The 10-year Treasury note faced some selling pressure on Friday but that didn’t stop long-dated U.S. government debt from logging its sharpest yield declines in months.
Fixed-income experts attributed some of the retrenchment in yields to hedge fund short covering and concerns about tensions between Russia and the U.S., but a number of strategists are predicting yields will resume their inflation-fueled march higher.
How are Treasurys performing?
The 10-year Treasury note
was yielding 1.571%, up 4 basis points, based on a 3 p.m. Eastern Time close. Rates rose 9.3 basis points on the week to record its sharpest weekly drop since the week ended June 12, 2020, according to Dow Jones Market Data.
The 30-year Treasury note
was at 2.260%, rising 5 basis points on the day. It was the long bonds biggest one-day yield rise in about three weeks but its largest weekly decline since March 26.
- The 2-year Treasury note was at 0.163%, picking up 0.8 basis point. The note was little-changed on the week, edging up 0.6 basis point.
What’s driving the fixed-income market?
U.S. Treasury yields rose for long-dated bonds on Friday after yields for the benchmark 10-year hit the lowest level in about a month a day ago, a move blamed partly on President Biden’s announcement of retaliatory measures on Thursday against Russia over election interference, the SolarWinds cyberattack.
Buying of bonds pushed yields lower but traders said that investor unwinding of positions, with a number of bets focused on yields rising, helped to exacerbate the slide in bond yields, experts said.
Recent downward moves for yields came even as U.S. economic data has mostly been stronger, pointing to an eventual upsurge in inflation, something which is anathema to bonds because they undercut the instruments fixed value.
In U.S. economic data Friday, U.S. housing starts rose 19.4% monthly in March following February’s sharp decline of 11.3%, the US Census Bureau and the US Department of Housing and Urban Development reported Friday. Meanwhile, building permits increased 2.7% in March, after falling 8.8% in February.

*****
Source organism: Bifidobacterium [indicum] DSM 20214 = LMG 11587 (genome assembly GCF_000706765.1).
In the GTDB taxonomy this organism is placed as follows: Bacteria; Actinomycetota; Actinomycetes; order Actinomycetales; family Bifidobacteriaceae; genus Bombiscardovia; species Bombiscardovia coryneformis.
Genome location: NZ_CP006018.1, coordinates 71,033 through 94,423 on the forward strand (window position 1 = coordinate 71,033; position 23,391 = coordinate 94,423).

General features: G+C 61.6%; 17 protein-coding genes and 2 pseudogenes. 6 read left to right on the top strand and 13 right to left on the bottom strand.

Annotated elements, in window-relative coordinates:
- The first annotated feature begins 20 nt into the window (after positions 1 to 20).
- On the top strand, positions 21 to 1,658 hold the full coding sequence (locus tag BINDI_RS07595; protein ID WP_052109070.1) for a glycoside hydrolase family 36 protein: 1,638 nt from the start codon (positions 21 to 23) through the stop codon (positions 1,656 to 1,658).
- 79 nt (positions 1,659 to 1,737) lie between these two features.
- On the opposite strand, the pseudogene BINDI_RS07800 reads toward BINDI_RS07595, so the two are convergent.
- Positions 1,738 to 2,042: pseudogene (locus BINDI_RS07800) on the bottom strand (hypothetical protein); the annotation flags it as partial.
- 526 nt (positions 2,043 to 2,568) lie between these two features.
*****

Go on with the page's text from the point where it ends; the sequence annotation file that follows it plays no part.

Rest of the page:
The consumer-sentiment index rose to 86.5 in April from 84.9 in the prior month, according to a preliminary survey by the University of Michigan. The data points to COVID aid checks, rising coronavirus vaccinations and a rapidly growing economy, which helped to push consumer attitudes to a 13-month high.
What are strategists saying?
“The question for the financial markets, then, is do investors need to start separating the massive first quarter theme into its components? That is what would normally happen as a secondary leg for a major theme, but momentum is still so unwavering in stocks that analysts can wait to answer those questions,” wrote Jim Vogel, strategist at FHN Financial, in a daily note.
“The bond market is more cued to the Fed, though, and officials there want to see
how each component works in real life through the summer. March was fantastic,
but it left behind questions that April and May should be able to answer,” Vogel wrote.
“Overall, a strong read on the housing sector but at this stage in the recovery the gains were old news long before released. Moreover, another strong data point is apparently all that was needed for Treasuries to rally further,” wrote Ian Lyngen and Ben Jeffery, fixed-income analysts at BMO Capital Markets, in a Friday note.
“Treasuries were trading with a modest flattening skew ahead of this morning’s first round of data. Since the print we’ve simply seen the price action extended on the margin,” the BMO analysts wrote.